Monday, 4 March 2019

Slipknot (1999)

Today I thought I'd try something different since I'm still mulling over a couple of recent releases as I think I need more time with them before I start giving my opinion on them. Recently, Slipknot announced a massive American tour (please come to the UK) even being joined with the likes of Volbeat, Gojira and the mighty Behemoth. Not only that, but they've finally given a scheduled release date of their highly anticipated 6th album which is now set to explode onto the scene on August 9th this year and I cannot wait.

I'm so excited about this that I plan on revisiting all five of the Knot's previous releases in celebration of this wonderful news, starting with this little release you may have heard of. As well as this being the year of a new Slipknot album this is also the year that they are headlining the Download festival in Donington and I'll get to see them live for the first time. Not only that, but June this year marks the 20th anniversary of this release which is mental to think about.

As far as the band goes I've been a big fan of theirs since high school after my first time listening to Vol. 3 (The Subliminal Verses) and have listened to them ever since. They seem to get trashed on by metal 'purists' but you can't deny their genuinely good songwriting and overall creativity. There's a reason why they're still massive today.

A little background on the album. It was released on June 29th 1999 by Roadrunner Records and of course was a huge hit and made the band instant stars on the metal scene. Of course it wouldn't be Slipknot without a little controversy but we'll get to that as I go through the whole album. After a re-release following a lawsuit to remove the song 'Purity' from the record, it ended up going double platinum in the US and is still the bands best selling album today. But how does it hold up almost 20 years later? Let's take a look.

For context, I'll be looking at the 10th Anniversary version of the album on Spotify up to the song 'Eeyore' as I believe this is how the original album was meant to be heard (even without Frail Limb Nursery) and every song after this just sounds like a B-Side bonus, so sorry fans of 'Me Inside', that won't be mentioned here.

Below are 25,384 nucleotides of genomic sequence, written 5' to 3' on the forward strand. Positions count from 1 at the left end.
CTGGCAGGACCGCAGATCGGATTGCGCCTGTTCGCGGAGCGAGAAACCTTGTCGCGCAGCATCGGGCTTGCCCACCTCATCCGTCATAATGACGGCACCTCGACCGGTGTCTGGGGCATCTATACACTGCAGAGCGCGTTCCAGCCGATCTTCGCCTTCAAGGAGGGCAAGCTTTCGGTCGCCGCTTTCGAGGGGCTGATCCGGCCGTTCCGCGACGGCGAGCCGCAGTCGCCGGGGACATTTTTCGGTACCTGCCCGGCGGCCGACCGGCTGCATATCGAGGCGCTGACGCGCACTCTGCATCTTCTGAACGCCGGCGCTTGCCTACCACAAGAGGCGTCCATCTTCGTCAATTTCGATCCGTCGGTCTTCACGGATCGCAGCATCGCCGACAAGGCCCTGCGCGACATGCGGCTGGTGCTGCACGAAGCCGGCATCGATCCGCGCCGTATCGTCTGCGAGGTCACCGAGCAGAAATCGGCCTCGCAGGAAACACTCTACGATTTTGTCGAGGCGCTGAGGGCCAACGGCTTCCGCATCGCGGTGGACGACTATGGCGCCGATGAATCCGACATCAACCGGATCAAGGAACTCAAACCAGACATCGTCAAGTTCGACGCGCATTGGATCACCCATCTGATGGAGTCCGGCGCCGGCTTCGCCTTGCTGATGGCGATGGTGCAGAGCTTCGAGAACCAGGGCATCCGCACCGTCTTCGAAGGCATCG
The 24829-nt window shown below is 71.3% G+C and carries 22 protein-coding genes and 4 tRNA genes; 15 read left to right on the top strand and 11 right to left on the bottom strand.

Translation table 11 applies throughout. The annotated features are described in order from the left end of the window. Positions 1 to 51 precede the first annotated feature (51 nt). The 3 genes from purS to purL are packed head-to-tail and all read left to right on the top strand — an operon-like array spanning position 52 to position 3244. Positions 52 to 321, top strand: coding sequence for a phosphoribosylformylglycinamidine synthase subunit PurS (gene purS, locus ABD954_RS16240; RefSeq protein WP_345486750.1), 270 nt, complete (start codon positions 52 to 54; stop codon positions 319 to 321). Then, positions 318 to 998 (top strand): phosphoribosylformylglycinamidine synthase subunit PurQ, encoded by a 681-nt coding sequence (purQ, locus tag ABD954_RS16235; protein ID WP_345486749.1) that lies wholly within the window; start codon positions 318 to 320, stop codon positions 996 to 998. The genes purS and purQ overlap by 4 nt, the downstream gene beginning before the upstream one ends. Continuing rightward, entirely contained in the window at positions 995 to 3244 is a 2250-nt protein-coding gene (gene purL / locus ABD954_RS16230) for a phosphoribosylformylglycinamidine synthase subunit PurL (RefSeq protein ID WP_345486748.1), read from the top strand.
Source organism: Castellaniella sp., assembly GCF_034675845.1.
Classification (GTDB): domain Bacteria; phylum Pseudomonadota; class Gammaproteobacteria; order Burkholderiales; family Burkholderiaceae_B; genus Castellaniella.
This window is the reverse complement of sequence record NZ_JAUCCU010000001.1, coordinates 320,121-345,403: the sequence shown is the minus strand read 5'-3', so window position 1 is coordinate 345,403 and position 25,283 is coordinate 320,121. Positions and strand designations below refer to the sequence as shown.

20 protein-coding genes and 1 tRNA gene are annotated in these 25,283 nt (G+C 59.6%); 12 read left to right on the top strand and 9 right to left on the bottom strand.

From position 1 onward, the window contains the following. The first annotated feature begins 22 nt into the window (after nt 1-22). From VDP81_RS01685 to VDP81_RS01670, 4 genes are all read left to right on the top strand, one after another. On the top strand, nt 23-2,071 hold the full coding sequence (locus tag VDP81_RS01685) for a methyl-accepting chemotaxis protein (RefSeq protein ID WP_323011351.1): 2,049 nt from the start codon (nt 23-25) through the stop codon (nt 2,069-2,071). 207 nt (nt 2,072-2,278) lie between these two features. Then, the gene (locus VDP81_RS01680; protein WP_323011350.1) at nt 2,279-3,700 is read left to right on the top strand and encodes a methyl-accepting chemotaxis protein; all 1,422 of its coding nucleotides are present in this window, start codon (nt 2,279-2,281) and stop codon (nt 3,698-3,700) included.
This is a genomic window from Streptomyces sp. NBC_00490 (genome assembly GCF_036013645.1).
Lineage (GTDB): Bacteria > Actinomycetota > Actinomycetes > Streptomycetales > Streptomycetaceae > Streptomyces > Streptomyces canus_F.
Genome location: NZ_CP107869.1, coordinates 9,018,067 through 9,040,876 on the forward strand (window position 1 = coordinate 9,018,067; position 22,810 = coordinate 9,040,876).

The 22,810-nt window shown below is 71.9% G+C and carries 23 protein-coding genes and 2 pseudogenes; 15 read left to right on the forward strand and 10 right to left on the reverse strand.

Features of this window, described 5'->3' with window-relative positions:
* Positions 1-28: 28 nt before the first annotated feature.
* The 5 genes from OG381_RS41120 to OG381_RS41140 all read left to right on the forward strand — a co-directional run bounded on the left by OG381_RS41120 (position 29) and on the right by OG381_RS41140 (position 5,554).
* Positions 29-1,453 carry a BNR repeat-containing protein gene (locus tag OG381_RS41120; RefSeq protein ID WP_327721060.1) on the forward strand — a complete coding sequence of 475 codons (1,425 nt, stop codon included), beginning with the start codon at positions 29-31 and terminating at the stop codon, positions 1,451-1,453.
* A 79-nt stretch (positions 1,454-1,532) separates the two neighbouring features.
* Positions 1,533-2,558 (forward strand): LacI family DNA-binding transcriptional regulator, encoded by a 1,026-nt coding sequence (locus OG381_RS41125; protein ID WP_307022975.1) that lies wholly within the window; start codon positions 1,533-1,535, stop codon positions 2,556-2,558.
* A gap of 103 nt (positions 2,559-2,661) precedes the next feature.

The intro track is '742617000027' and is 36 seconds of a screeching DJ track with the words "The whole thing, I think it's sick", preparing you for what's to come and what I think a lot of teenagers parents were thinking of the album at the time.

Right after this intro we explode right into '(sic)' and what might just be Slipknot's greatest moment so I can't think of a better way to start things. This is a song I've been able to listen to over and over again for years without becoming tired of it and it still holds up as an absolute adrenaline pumping anthem of a song that makes me want to start a one-man mosh pit in my bedroom. This is where the Maggots are born and try singing "You can't kill me cos I'm already inside you" without growling your vocal chords out of existence. I dare you. Here comes the pain!

You'd think the momentum would stop here but Slipknot had other plans with 'Eyeless'. Starting with a high pitched guitar riff and Corey Taylor letting you know that he's not fucking around, this is another win. Slipknot has always been against the fakeness in the world with an example being Hollywood, and this appears here with the chorus line "You can't see California without Marlon Brando's eyes". And how about that screaming of "Motherfucker" at the end? I'd swear someone was being murdered inside my speakers. Another fast and furious track that's an album highlight.